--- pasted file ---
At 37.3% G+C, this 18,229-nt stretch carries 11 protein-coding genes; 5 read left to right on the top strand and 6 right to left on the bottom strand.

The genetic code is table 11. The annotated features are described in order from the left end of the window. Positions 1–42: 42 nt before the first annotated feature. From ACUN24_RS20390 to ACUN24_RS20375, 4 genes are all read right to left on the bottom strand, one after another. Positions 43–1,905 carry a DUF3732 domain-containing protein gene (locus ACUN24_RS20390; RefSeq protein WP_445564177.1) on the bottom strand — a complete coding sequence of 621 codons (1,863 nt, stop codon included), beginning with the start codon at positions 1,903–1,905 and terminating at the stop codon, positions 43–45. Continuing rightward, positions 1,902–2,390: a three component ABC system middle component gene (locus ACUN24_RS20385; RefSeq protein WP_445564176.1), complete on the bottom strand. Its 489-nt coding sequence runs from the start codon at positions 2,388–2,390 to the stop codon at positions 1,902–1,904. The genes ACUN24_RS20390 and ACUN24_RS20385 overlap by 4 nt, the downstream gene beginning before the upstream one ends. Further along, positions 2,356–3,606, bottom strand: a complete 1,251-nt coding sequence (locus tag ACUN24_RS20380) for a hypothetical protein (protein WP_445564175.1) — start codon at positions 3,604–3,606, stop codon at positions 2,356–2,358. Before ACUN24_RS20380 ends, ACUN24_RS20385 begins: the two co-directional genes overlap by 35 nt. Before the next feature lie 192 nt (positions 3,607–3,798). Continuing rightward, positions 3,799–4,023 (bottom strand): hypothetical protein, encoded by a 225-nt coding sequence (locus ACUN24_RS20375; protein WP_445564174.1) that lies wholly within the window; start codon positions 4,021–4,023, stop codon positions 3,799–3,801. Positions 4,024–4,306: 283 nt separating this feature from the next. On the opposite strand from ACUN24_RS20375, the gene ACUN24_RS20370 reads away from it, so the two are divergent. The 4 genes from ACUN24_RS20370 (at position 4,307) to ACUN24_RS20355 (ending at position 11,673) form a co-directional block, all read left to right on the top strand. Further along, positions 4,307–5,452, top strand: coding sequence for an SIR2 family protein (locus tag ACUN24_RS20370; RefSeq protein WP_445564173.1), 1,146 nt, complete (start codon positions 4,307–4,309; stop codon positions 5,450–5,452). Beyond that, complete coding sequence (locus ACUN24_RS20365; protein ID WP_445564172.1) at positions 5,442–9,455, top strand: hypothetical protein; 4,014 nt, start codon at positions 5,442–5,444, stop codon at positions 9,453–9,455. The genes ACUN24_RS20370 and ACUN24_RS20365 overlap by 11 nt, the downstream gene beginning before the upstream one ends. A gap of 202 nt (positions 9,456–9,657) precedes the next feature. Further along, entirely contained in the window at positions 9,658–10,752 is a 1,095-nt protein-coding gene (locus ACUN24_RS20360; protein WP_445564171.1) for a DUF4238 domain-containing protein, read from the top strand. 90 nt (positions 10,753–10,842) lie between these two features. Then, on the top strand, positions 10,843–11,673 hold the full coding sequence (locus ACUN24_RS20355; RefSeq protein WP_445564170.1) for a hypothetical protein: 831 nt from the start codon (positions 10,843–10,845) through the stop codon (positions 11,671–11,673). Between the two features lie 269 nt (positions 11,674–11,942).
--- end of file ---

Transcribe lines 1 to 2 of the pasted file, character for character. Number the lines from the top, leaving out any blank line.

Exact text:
At 37.3% G+C, this 18,229-nt stretch carries 11 protein-coding genes; 5 read left to right on the top strand and 6 right to left on the bottom strand.

The genetic code is table 11. The annotated features are described in order from the left end of the window. Positions 1–42: 42 nt before the first annotated feature. From ACUN24_RS20390 to ACUN24_RS20375, 4 genes are all read right to left on the bottom strand, one after another. Positions 43–1,905 carry a DUF3732 domain-containing protein gene (locus ACUN24_RS20390; RefSeq protein WP_445564177.1) on the bottom strand — a complete coding sequence of 621 codons (1,863 nt, stop codon included), beginning with the start codon at positions 1,903–1,905 and terminating at the stop codon, positions 43–45. Continuing rightward, positions 1,902–2,390: a three component ABC system middle component gene (locus ACUN24_RS20385; RefSeq protein WP_445564176.1), complete on the bottom strand. Its 489-nt coding sequence runs from the start codon at positions 2,388–2,390 to the stop codon at positions 1,902–1,904. The genes ACUN24_RS20390 and ACUN24_RS20385 overlap by 4 nt, the downstream gene beginning before the upstream one ends. Further along, positions 2,356–3,606, bottom strand: a complete 1,251-nt coding sequence (locus tag ACUN24_RS20380) for a hypothetical protein (protein WP_445564175.1) — start codon at positions 3,604–3,606, stop codon at positions 2,356–2,358. Before ACUN24_RS20380 ends, ACUN24_RS20385 begins: the two co-directional genes overlap by 35 nt. Before the next feature lie 192 nt (positions 3,607–3,798). Continuing rightward, positions 3,799–4,023 (bottom strand): hypothetical protein, encoded by a 225-nt coding sequence (locus ACUN24_RS20375; protein WP_445564174.1) that lies wholly within the window; start codon positions 4,021–4,023, stop codon positions 3,799–3,801. Positions 4,024–4,306: 283 nt separating this feature from the next. On the opposite strand from ACUN24_RS20375, the gene ACUN24_RS20370 reads away from it, so the two are divergent. The 4 genes from ACUN24_RS20370 (at position 4,307) to ACUN24_RS20355 (ending at position 11,673) form a co-directional block, all read left to right on the top strand. Further along, positions 4,307–5,452, top strand: coding sequence for an SIR2 family protein (locus tag ACUN24_RS20370; RefSeq protein WP_445564173.1), 1,146 nt, complete (start codon positions 4,307–4,309; stop codon positions 5,450–5,452). Beyond that, complete coding sequence (locus ACUN24_RS20365; protein ID WP_445564172.1) at positions 5,442–9,455, top strand: hypothetical protein; 4,014 nt, start codon at positions 5,442–5,444, stop codon at positions 9,453–9,455. The genes ACUN24_RS20370 and ACUN24_RS20365 overlap by 11 nt, the downstream gene beginning before the upstream one ends. A gap of 202 nt (positions 9,456–9,657) precedes the next feature. Further along, entirely contained in the window at positions 9,658–10,752 is a 1,095-nt protein-coding gene (locus ACUN24_RS20360; protein WP_445564171.1) for a DUF4238 domain-containing protein, read from the top strand. 90 nt (positions 10,753–10,842) lie between these two features. Then, on the top strand, positions 10,843–11,673 hold the full coding sequence (locus ACUN24_RS20355; RefSeq protein WP_445564170.1) for a hypothetical protein: 831 nt from the start codon (positions 10,843–10,845) through the stop codon (positions 11,671–11,673). Between the two features lie 269 nt (positions 11,674–11,942).